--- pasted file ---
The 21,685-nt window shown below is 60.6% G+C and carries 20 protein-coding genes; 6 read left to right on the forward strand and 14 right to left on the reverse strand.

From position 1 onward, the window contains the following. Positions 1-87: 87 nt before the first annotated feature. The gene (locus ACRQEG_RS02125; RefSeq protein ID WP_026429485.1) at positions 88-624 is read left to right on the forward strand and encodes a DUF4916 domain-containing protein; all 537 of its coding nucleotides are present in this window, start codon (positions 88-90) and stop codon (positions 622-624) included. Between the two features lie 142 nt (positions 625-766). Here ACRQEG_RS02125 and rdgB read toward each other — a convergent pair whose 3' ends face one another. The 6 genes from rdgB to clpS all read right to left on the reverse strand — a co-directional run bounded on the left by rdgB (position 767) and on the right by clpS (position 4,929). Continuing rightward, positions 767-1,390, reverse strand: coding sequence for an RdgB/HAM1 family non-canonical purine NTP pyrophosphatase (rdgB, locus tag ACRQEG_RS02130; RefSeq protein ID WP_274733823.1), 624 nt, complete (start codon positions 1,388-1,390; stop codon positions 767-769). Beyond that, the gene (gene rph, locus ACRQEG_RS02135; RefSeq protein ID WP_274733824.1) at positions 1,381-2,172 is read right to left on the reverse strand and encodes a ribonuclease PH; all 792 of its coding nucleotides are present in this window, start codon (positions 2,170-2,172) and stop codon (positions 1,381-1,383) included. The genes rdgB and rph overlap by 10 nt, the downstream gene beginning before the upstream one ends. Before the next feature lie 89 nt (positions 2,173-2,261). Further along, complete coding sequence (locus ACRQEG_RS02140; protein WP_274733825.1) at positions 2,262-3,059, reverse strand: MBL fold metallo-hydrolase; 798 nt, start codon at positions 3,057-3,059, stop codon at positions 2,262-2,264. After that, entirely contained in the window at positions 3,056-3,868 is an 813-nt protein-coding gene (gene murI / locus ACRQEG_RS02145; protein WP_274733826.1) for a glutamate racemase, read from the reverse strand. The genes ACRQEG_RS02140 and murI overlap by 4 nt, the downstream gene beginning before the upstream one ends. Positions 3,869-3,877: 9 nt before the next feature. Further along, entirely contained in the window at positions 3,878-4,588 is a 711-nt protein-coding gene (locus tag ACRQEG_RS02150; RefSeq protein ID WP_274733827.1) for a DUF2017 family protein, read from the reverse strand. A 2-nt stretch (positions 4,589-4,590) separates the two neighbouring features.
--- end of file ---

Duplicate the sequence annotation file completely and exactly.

The 21,685-nt window shown below is 60.6% G+C and carries 20 protein-coding genes; 6 read left to right on the forward strand and 14 right to left on the reverse strand.

From position 1 onward, the window contains the following. Positions 1-87: 87 nt before the first annotated feature. The gene (locus ACRQEG_RS02125; RefSeq protein ID WP_026429485.1) at positions 88-624 is read left to right on the forward strand and encodes a DUF4916 domain-containing protein; all 537 of its coding nucleotides are present in this window, start codon (positions 88-90) and stop codon (positions 622-624) included. Between the two features lie 142 nt (positions 625-766). Here ACRQEG_RS02125 and rdgB read toward each other — a convergent pair whose 3' ends face one another. The 6 genes from rdgB to clpS all read right to left on the reverse strand — a co-directional run bounded on the left by rdgB (position 767) and on the right by clpS (position 4,929). Continuing rightward, positions 767-1,390, reverse strand: coding sequence for an RdgB/HAM1 family non-canonical purine NTP pyrophosphatase (rdgB, locus tag ACRQEG_RS02130; RefSeq protein ID WP_274733823.1), 624 nt, complete (start codon positions 1,388-1,390; stop codon positions 767-769). Beyond that, the gene (gene rph, locus ACRQEG_RS02135; RefSeq protein ID WP_274733824.1) at positions 1,381-2,172 is read right to left on the reverse strand and encodes a ribonuclease PH; all 792 of its coding nucleotides are present in this window, start codon (positions 2,170-2,172) and stop codon (positions 1,381-1,383) included. The genes rdgB and rph overlap by 10 nt, the downstream gene beginning before the upstream one ends. Before the next feature lie 89 nt (positions 2,173-2,261). Further along, complete coding sequence (locus ACRQEG_RS02140; protein WP_274733825.1) at positions 2,262-3,059, reverse strand: MBL fold metallo-hydrolase; 798 nt, start codon at positions 3,057-3,059, stop codon at positions 2,262-2,264. After that, entirely contained in the window at positions 3,056-3,868 is an 813-nt protein-coding gene (gene murI / locus ACRQEG_RS02145; protein WP_274733826.1) for a glutamate racemase, read from the reverse strand. The genes ACRQEG_RS02140 and murI overlap by 4 nt, the downstream gene beginning before the upstream one ends. Positions 3,869-3,877: 9 nt before the next feature. Further along, entirely contained in the window at positions 3,878-4,588 is a 711-nt protein-coding gene (locus tag ACRQEG_RS02150; RefSeq protein ID WP_274733827.1) for a DUF2017 family protein, read from the reverse strand. A 2-nt stretch (positions 4,589-4,590) separates the two neighbouring features.